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Praedial Larceny Trending down in Manchester

Published:Tuesday | April 26, 2016 | 4:48 PMTamara Bailey

Most farmers in Manchester are breathing a sigh of relief as less of their produce is being pillaged by thieves.

The problem of praedial larceny has existed for decades, but according to Inspector Gaston Cameron at the Mandeville Police Station, each year has shown a gradual decrease.

"This year, we have seen a 10 per cent decrease in the number of reports we have received compared to last year (this time)."

Affirming this are farmers who have been victims of praedial larceny in the past.

"I have been a farmer for about 11 years, planting cabbage, sweet pepper, carrot, Irish potatoes, and I used to have my produce stolen very regularly - all twice fi di day. When dem (thieves) come, man, me a lose all $30,000 worth a goods, so me did haffi tek drastic measures and get di police on the case. Since then me nuh have dem problem deh, few years well now," explained Noel Williams.


Sharing a similar experience, Mary Pitter, who has been a farmer for more than 40 years, told The Gleaner that she has lost thousands of dollars as a result of this malady, but has been recuperating over the past few years.

"Me lose nuff, man. One time dem used to tief everything - mi potatoes, mi yam, mi pumpkin - everyting."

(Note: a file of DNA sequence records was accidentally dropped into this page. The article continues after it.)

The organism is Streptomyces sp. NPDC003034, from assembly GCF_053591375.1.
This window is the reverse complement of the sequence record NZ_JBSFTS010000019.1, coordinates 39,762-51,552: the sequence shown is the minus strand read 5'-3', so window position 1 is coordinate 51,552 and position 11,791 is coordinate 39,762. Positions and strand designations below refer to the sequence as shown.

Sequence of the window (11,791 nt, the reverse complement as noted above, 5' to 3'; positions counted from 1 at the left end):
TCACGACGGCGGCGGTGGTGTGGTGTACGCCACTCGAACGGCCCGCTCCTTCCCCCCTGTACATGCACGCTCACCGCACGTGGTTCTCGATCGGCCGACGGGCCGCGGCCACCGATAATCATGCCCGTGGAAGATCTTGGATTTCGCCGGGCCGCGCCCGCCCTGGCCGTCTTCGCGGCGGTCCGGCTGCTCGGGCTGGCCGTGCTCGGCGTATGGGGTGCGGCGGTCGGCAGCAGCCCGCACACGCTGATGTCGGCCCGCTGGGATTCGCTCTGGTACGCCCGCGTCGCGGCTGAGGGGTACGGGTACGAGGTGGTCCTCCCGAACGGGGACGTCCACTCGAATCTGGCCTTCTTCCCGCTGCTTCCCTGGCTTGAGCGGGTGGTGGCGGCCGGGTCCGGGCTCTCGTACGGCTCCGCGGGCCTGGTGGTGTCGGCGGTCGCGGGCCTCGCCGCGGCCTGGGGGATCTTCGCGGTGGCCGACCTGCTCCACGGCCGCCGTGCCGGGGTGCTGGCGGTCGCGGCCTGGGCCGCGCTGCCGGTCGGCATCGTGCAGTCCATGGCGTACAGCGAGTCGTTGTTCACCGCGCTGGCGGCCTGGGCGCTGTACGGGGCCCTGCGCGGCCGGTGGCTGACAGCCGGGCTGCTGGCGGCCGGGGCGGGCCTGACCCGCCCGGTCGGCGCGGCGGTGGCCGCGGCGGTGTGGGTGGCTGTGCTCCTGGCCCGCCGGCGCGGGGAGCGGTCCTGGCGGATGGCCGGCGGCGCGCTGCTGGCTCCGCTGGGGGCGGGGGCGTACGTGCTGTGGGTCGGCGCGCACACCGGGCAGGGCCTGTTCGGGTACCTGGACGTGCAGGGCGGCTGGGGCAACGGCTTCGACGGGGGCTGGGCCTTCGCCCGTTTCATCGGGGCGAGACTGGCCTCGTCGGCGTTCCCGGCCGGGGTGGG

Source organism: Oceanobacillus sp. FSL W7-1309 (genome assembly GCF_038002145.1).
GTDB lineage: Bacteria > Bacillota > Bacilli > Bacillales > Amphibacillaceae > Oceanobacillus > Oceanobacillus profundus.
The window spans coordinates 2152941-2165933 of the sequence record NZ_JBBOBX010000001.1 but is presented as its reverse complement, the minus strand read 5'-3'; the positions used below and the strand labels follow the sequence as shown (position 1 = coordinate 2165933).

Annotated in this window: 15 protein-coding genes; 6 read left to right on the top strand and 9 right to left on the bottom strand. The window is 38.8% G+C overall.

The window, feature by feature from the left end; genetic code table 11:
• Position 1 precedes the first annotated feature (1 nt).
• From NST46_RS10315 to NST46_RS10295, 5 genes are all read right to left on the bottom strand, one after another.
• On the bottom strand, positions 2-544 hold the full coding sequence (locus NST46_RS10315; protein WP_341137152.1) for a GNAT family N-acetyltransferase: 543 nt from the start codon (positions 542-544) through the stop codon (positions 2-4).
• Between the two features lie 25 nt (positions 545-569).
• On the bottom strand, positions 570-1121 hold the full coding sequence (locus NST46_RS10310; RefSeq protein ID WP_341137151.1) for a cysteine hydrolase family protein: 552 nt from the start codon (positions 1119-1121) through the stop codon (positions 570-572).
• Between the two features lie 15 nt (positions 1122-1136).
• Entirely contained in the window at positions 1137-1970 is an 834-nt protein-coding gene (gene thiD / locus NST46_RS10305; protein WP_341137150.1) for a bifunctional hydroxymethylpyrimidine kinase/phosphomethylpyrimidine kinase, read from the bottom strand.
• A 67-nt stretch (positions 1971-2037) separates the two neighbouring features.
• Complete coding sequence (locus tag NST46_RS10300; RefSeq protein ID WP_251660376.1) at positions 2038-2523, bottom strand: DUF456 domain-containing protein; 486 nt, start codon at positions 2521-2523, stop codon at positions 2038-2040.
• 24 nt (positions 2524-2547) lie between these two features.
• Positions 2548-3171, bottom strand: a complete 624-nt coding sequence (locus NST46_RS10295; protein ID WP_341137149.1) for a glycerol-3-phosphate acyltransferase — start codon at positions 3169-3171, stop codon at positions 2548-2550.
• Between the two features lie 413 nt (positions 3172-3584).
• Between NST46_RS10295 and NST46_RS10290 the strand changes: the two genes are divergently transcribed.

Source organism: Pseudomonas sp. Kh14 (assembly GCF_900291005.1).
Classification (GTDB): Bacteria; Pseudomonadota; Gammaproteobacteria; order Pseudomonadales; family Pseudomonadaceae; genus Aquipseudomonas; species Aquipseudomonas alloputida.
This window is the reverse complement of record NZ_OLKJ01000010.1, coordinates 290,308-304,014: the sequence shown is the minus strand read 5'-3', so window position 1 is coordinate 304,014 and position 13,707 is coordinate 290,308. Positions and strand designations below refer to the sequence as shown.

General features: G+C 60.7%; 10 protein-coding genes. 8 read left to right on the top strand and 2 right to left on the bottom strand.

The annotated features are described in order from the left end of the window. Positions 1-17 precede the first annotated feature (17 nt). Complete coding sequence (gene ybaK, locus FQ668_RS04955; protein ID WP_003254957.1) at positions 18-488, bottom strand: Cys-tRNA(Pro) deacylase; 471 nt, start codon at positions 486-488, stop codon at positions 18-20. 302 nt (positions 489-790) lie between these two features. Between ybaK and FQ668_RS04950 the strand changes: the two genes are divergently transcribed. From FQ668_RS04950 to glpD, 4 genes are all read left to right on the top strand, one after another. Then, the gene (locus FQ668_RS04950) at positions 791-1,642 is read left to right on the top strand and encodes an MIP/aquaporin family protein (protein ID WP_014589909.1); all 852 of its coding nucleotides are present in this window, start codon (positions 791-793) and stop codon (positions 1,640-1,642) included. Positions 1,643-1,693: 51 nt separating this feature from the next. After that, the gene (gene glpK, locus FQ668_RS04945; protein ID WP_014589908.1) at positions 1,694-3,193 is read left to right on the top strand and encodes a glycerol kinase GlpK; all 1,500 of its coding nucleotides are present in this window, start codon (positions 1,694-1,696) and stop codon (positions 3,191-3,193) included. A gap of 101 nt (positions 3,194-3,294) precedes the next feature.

When asked how often she reported matters to the police, Pitter said rarely, as the cops were not as efficient as they ought to have been.

"Dem a dead stock. Me call dem already and nutn nuh come out of it. After a while, di ole tief dem just stop come."

Some farmers, like Robert Fisher, have never had an experience with praedial larceny, even though his community, he said, is plagued by the larcenists.

However, Hopie Morris has been so badly affected, she has resorted to mainly buying and selling.

"I farm mainly cash crops and I used to raise animals, but after one time when dem tek weh one truckload a mi animals, I just stopped. I lost thousands of dollars. My husband, who has a few goats, may soon lose dem, too, because tief a tief, and dem nuh partial. Me nuh badda wid dat aspect again; me do mainly buying and selling."

Admitting that this problem has persisted in the parish, Cameron advised that the police have been intensifying their efforts to put a stop to it.

"We visit the farm areas regularly and have talks with the farmers. We have regular patrols and spot checks, and there is a zero-tolerance approach to people who carry farm produce without receipt or proper documentation," he said.